Each input is connected to an LED fed from the +24 V rail, and is activated by being pulled down to the 24 V return line. The LED is part of an opto-coupler which is used to give the controller some isolation from unwanted electrical signals on the input wiring.

Limit switches

Sixteen inputs are allocated to limit switch signals, 8 inner and 8 outer. When a limit switch is not activated (i.e. the machine is within its working range) these inputs should be connected to the 24 V return line by the limit switch contacts. If the machine installation does not require the connection of the limit switches the signals must be connected to the 24 V return line.

NOTE: Limit switches should be installed such that they will not be damaged in the event of overtravel. Where necessary for safety related functions, they should be of the direct (or positive) operating type to IEC 60947-5-1).

Amplifier OK and contactor feedback

The ‘amplifier OK' and the ‘contactor feedback' inputs have been discussed in "Motor engagement via SPA connector".

Fatal fault

Three ‘Fatal Fault' inputs are provided: emergency stop, machine air pressure low and a ‘Crash Switch' input. This last is intended for use with a sensing mechanism which detects an unintended contact between the machine's moving and fixed components. The controller monitors these inputs and will stop the motors if one or more input goes open circuit or high. If not required these inputs should be connected to the 24 V return line.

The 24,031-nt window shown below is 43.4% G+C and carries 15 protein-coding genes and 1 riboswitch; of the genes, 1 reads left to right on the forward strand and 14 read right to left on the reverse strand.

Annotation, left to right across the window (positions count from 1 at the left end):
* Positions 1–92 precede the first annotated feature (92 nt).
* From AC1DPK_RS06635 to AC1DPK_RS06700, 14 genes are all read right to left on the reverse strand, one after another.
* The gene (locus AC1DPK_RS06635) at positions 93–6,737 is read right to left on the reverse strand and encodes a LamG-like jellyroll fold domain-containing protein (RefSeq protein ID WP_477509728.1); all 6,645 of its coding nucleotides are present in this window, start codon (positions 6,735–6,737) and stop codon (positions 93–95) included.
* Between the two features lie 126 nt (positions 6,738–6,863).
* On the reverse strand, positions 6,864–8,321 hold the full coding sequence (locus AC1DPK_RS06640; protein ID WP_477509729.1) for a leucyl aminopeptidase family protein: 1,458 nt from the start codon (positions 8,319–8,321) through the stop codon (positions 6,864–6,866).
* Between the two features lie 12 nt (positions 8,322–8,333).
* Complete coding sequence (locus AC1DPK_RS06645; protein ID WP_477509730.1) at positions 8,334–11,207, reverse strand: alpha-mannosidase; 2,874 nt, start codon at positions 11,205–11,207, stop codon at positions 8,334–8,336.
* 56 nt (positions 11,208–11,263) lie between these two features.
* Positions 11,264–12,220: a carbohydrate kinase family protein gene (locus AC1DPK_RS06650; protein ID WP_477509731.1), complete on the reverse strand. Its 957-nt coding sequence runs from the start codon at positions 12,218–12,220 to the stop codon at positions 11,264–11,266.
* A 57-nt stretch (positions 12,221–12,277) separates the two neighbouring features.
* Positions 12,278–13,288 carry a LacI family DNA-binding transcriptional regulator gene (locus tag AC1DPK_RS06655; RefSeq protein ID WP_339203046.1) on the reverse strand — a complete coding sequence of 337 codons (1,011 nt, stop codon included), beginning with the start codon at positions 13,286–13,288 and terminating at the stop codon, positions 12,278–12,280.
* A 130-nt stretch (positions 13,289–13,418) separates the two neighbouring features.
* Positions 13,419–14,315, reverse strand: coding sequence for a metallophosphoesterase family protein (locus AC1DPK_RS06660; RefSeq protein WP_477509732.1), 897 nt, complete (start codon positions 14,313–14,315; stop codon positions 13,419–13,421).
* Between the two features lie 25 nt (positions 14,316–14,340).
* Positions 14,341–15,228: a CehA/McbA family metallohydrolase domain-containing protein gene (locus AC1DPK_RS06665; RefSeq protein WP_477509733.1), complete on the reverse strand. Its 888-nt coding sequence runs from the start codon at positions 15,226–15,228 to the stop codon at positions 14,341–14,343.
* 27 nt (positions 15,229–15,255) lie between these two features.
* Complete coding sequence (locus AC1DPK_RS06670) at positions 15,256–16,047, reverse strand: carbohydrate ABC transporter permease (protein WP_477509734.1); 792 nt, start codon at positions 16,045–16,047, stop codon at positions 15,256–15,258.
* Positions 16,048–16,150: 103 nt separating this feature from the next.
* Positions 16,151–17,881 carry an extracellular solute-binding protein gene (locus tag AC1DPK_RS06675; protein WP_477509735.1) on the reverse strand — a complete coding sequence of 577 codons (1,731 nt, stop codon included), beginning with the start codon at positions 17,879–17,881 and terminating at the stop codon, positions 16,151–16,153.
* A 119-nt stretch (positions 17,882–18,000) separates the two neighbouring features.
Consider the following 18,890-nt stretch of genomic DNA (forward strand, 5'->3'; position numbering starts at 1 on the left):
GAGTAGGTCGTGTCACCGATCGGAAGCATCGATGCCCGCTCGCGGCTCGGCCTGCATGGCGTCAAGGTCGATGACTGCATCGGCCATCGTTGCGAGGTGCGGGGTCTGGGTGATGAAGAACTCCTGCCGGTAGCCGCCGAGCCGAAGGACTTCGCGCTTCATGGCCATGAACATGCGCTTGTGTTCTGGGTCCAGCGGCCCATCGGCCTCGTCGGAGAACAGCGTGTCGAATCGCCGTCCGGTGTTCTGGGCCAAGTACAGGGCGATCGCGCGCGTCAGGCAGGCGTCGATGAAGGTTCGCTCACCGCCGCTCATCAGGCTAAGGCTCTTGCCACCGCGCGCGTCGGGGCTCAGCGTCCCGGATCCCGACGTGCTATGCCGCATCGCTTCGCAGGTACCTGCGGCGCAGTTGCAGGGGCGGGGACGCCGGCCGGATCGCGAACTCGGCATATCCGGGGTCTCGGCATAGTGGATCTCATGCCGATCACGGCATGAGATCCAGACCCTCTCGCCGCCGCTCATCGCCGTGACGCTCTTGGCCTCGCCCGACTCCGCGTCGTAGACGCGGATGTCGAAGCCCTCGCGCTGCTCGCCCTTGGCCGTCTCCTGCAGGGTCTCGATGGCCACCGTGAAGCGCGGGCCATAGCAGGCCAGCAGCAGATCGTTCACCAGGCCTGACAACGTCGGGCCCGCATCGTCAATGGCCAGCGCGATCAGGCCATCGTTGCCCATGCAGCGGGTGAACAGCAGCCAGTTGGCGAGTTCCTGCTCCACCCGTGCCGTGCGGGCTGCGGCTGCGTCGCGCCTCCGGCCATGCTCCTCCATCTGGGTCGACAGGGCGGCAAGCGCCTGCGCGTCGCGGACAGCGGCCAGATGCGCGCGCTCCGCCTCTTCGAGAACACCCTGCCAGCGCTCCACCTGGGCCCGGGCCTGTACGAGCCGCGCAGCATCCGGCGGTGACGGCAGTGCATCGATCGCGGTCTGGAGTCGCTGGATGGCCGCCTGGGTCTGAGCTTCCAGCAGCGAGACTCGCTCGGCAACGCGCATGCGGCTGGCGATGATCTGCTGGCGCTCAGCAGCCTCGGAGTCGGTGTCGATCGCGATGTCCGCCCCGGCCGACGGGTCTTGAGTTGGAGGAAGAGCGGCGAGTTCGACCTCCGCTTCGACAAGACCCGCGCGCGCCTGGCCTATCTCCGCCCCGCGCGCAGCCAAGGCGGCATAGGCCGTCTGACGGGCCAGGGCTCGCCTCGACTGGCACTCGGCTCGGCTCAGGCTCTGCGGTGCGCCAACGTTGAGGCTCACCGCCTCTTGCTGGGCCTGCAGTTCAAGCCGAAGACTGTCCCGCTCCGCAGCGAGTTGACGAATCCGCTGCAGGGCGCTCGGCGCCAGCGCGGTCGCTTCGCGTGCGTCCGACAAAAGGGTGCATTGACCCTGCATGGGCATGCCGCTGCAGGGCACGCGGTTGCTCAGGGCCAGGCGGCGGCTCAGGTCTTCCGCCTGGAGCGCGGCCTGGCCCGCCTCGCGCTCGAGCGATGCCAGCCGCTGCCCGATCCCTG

NOTE: The ‘emergency stop' input is not a primary safety device, although the controller will stop the motors as far as it can. Its main use is to allow the controller to inform the main computer, and hence the operator, of the ‘emergency stop' switch actuation. In addition it will prevent motor re-engagement if the ‘emergency stop' switch is still activated. Where an electromechanical controlled emergency stop is required, to IEC/ EN60204-1 category 0, it must be separately provided and external to the UCC2.

Declutched mode

The ‘CMM in declutched mode' input is intended to tell the controller that the driving motors are mechanically disconnected from the machine, and that the machine may be moved by some other means, e.g. by hand. In this state, the motor commands will be kept at zero velocity until the machine clutches are re-engaged, at which time the controller will resume servo control at the new machine position. For normal servo operation, this input should be pulled down to the 24 V return line. If this function is not required, the input should be connected to the 24 V return line.

Uncommitted inputs

The remaining six inputs are uncommitted and may be used as required. These signals are not used by the controller and are simply passed to the main computer, on request. If not required these inputs should be connected to the 24 V return line.